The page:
Shane Scott-Travis on The Night of the Hunter

A whirling pictorial dervish, Charles Laughton’s The Night of the Hunter is also a beautiful traumatic fable about a brother and a sister set in the Dust Bowl era of the Great Depression.  But this film is no history lesson. No, it’s a tale of two children, unloved and on the run, pursued by hysterical religiosity and the ignorance of the adult world.

The plot is a simple one: Reverend Harry Powell (Robert Mitchum) is both a religious fanatic and a cold-hearted serial killer who targets Willa Harper (Shelley Winters), the widow of a petty thief he shared a jail cell with, and who let slip something about a secret stash of stolen loot. Soon Willa’s two children, John (Billy Chapin) and Pearl (Sally Jane Bruce) must escape Harry before it’s too late. Their saving grace may just be the saintly Rachel Cooper, played by silent screen legend Lilian Gish.

Clearly a work of awe and evil, The Night of the Hunter is one of those unshakable cinematic experiences that was misunderstood in its day but has since been reappraised and declared a masterwork.

Sadly, this was the only film ever directed by stage and screen acting giant Charles Laughton (The Mutiny on the Bounty, Witness for the Prosecution), who was heartbroken by the film’s dismal reception. He teamed with cinematographer Stanley Cortez (The Magnificent Ambersons, Shock Corridor, Chinatown) for this project and together they achieved a startling merger of German expressionism and film noir.

Adapted by James Agee from Davis Grubb’s 1953 novel, itself a rather brilliant southern noir classic, The Night of the Hunter is thick with nocturnal panic, preying on our childhood fear of the dark, and the adult assertion of cruelty and persecution. Here a little girl’s doll becomes an emblem for innocence lost, and a riverside trek bird-dogged by a deistic boogeyman becomes a flight from unrelenting evil on a mythic scale.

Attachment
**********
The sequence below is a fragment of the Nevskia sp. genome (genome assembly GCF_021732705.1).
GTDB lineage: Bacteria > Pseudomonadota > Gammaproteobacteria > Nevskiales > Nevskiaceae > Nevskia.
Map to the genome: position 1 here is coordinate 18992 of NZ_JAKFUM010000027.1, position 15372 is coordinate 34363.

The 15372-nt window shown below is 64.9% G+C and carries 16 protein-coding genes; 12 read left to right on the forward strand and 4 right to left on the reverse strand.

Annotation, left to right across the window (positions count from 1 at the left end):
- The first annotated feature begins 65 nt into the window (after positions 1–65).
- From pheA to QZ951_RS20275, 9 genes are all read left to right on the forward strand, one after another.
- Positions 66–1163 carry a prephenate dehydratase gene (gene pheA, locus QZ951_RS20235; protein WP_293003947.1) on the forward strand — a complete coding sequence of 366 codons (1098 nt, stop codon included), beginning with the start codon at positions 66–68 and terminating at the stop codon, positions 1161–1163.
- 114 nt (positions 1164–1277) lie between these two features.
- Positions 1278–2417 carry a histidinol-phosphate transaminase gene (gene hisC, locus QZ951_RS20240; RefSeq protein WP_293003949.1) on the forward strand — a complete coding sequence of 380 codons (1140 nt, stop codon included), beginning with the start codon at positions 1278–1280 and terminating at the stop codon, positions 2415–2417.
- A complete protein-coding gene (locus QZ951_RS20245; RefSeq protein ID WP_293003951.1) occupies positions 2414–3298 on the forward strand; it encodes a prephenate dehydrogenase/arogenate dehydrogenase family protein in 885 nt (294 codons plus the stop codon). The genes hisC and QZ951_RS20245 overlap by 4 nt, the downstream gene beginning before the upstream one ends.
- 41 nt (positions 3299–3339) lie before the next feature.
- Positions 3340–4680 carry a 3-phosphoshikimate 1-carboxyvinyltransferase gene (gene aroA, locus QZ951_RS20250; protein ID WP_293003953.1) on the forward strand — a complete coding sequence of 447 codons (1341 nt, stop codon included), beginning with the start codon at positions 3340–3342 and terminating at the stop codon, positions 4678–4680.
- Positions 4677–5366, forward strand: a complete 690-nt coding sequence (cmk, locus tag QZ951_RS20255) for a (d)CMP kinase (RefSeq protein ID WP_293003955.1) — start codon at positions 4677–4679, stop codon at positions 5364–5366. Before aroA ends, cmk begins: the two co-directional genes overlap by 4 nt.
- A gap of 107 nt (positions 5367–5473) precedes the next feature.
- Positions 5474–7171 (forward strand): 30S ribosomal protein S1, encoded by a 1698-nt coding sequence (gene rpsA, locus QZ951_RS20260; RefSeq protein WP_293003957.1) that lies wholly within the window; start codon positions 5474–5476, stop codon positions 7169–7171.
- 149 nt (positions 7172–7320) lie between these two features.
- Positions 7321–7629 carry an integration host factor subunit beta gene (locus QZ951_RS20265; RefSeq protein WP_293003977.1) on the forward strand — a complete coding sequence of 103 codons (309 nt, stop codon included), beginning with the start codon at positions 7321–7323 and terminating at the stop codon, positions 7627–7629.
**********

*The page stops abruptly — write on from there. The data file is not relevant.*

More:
The Night of the Hunter achieves an atmosphere of black comedy, creeping dread and mounting terror, making for what many consider to be the quintessential American horror film. It’s no wonder that modern innovators like the Coen Brothers, Spike Lee, David Lynch, Terrence Malick, and Martin Scorsese regularly cite the film as a major influence. Not to be missed.

Shane Scott-Travis is a film critic and columnist for Taste of Cinema, a comic book author/illustrator (Volume VI of Horseback Salad will be released this fall), screenwriter and cineaste. Currently residing in Vancouver, Shane can often be found at the cinema, the dog park, or crashing a party while paraphrasing Groucho Marx.

Pairing film experts with cinema classics, Film Studies aims to expand and enrich your understanding of movies. Each presentation will include a screening of the film and an introductory illustrated lecture by a film critic, teacher, or industry professional.

Designed to appeal to both film buffs and the culturally curious, these talks will contextualize a specific film, looking at the contributions of key creative personnel, the precepts of genre and studio film production, and how the work fits into wider social and historical movements.

Film Studies, August 19th, 1pm
The Night of the Hunter (Charles Laughton, USA, 1955)

starring Robert Mitchum, Lillian Gish, Shelley Winters, Billy Chapin, Sally Jane Bruce.

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